Howard E. Coffin

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Howard E. Coffin
Portrait of Howard E. Coffin in the 1900's
Born Howard Earle Coffin
(1873-09-06)September 6, 1873
West Milton, Ohio, U.S.
Died November 21, 1937(1937-11-21) (aged 64)
St. Simons Island, Georgia, U.S.
Alma mater University of Michigan
Occupation American automotive engineer and industrialist
Years active 1895–1937, his death
Spouse(s) Matilda V. Allen, 1907–1932, her death

Howard Earle Coffin (September 6, 1873 – November 21, 1937) was an American automobile engineer and industrialist. He was one of the founders of the Hudson Motor Car Company with Roy D. Chapin. He was a charter member of The Society of Automotive Engineers and president in 1910, and as one of the "dollar-a-year men" served as chairman of the Aircraft Board which organized aircraft production and industrial mobilization during World War I.[1] He retired from the Hudson company in 1930 but acted as a consultant. He died accidentally in 1937.


He was born on September 6, 1873 in West Milton, Ohio, and raised there and in Ann Arbor, Michigan during his early years. He studied mechanical engineering at the University of Michigan. It was there that he constructed his first automobile. It was steam-powered, and he used it to deliver the mail around town. He also made use of the university's engineering shop in 1898–99 to build his first internal combustion engine.

Coffin is known in automotive circles as the Father of Standardization, a result of his initiative in standardizing material and design specifications and in arranging for automobile manufacturers to share their patents. These accomplishments enabled the American automobile industry to grow quickly. Upon graduation in 1902, he started working for Oldsmobile as chief experimental engineer, and later as chief engineer. Roy Chapin and he compiled the first comprehensive instruction book for car owners.[2][3]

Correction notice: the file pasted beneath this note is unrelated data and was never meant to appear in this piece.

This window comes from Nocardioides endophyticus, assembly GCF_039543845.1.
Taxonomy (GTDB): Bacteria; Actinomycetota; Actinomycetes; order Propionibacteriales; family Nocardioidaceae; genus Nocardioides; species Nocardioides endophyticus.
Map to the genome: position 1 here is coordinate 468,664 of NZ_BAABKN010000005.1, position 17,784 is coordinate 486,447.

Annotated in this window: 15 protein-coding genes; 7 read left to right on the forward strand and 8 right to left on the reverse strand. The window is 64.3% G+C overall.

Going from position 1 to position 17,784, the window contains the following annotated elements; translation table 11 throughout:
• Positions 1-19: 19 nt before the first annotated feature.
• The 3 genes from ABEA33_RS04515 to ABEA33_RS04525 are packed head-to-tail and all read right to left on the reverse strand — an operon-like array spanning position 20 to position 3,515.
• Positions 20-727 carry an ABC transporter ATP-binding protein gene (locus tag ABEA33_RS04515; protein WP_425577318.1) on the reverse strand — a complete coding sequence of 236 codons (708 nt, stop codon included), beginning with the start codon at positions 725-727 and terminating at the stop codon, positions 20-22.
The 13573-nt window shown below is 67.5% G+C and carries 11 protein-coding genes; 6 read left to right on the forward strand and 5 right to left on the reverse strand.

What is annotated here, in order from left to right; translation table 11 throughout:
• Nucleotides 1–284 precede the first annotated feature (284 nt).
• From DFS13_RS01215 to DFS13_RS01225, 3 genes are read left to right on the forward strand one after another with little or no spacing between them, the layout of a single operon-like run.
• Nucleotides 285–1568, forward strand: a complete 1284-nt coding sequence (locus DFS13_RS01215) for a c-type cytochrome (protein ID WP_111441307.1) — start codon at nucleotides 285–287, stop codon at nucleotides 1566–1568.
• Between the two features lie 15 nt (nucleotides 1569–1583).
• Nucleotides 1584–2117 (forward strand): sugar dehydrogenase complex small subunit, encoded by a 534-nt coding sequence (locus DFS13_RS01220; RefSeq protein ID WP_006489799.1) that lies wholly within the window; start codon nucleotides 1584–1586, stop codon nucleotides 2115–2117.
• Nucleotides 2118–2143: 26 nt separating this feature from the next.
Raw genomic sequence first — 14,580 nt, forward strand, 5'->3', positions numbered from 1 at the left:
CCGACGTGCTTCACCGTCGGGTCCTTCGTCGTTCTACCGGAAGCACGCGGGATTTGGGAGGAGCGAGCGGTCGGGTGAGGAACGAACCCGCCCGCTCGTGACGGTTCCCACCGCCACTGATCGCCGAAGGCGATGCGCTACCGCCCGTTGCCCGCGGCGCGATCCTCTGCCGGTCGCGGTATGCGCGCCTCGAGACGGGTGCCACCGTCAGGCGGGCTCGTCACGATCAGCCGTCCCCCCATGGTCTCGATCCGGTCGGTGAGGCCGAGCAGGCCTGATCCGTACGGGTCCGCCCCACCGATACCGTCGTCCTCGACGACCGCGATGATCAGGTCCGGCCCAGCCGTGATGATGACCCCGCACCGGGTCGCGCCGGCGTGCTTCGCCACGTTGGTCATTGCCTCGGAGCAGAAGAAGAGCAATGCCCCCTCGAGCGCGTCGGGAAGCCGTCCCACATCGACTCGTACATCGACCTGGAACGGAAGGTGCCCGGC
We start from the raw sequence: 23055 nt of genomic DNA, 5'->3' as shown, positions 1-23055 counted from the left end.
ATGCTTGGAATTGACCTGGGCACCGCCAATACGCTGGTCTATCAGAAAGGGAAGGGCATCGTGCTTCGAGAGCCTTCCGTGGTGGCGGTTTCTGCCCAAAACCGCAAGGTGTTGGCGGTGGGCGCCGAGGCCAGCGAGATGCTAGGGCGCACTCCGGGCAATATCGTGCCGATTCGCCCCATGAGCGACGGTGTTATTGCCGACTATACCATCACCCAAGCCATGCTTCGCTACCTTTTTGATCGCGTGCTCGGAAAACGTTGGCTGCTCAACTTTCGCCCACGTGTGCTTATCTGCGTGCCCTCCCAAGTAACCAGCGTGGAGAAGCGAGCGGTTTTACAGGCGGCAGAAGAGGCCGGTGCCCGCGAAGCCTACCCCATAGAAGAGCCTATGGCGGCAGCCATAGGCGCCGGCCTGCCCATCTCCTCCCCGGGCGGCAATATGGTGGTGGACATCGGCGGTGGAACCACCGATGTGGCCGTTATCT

He then worked for the E. R. Thomas–Detroit Motor Car Company. In early May 1906, he was one of the five founders of what became Chalmers–Detroit Motor Company, as first vice-president.,[4] He served as vice president and chief engineer of Hudson Motor Car Company, designing many of their early models. With new financing thru one of the six principals, the respected department store merchant and bank officer, Joseph L. Hudson, provided much of the capitalization set at $100,000. The first Hudson, Model 20, was built on July 3, 1909.

A millionaire by age 30, Coffin purchased extensive real estate in Georgia such as Sapelo Island, and Sea Island, turning it into a resort. Coffin married Matilda V. Allen of Battle Creek, Michigan in 1907.

When the United States were confronted with World War I, Coffin joined the Naval Construction Board in 1916 and in 1917 became chair of the Aircraft Production Board.[5] After he had resigned under corruption allegations in March, President Wilson appointed John D. Ryan in April 1918 to replace Coffin as head of the board.[6]

He inadvertently killed himself at Sea Island on November 21, 1937, the result of a gunshot wound from his favorite rifle.[7] He and his wife are buried at Christ Church at St. Simons Island, Georgia.


  1. ^ James Ciment, Thaddeus Russell (ed) The Home Front Encyclopedia: United States, Britain, and Canada in World Wars I and II, Volume 1, Publisher ABC-CLIO, 2007 ISBN 1-57607-849-3 pages 44–45
  2. ^ Donald F. Butler, "The History of Hudson" Crestline Series, Motorbooks International, 1982, 1992 ISBN 0-87938-696-7 page 7
  3. ^ Charles K. Hyde,Storied independent automakers: Nash, Hudson, and American Motors, Wayne State University Press, 2009 ISBN 0-8143-3446-6 page 95
  4. ^ New Georgia Encyclopedia: "Howard Coffin 1873–1937", retrieved 2011 May 06
  5. ^ Anne Cipriano Venzon, Jerold Brown in The United States in the First World War: An Encyclopedia, Routledge, 1999, ISBN 0-8153-3353-6, page 153
  6. ^ Anne Cipriano Venzon, Jerold Brown in The United States in the First World War: An Encyclopedia, Routledge, 1999, ISBN 0-8153-3353-6 , pages 153 and 520
  7. ^ "Howard Coffin Is Shot Dead with Own Gun". Chicago Tribune. 22 November 1937. Retrieved 3 April 2017. 

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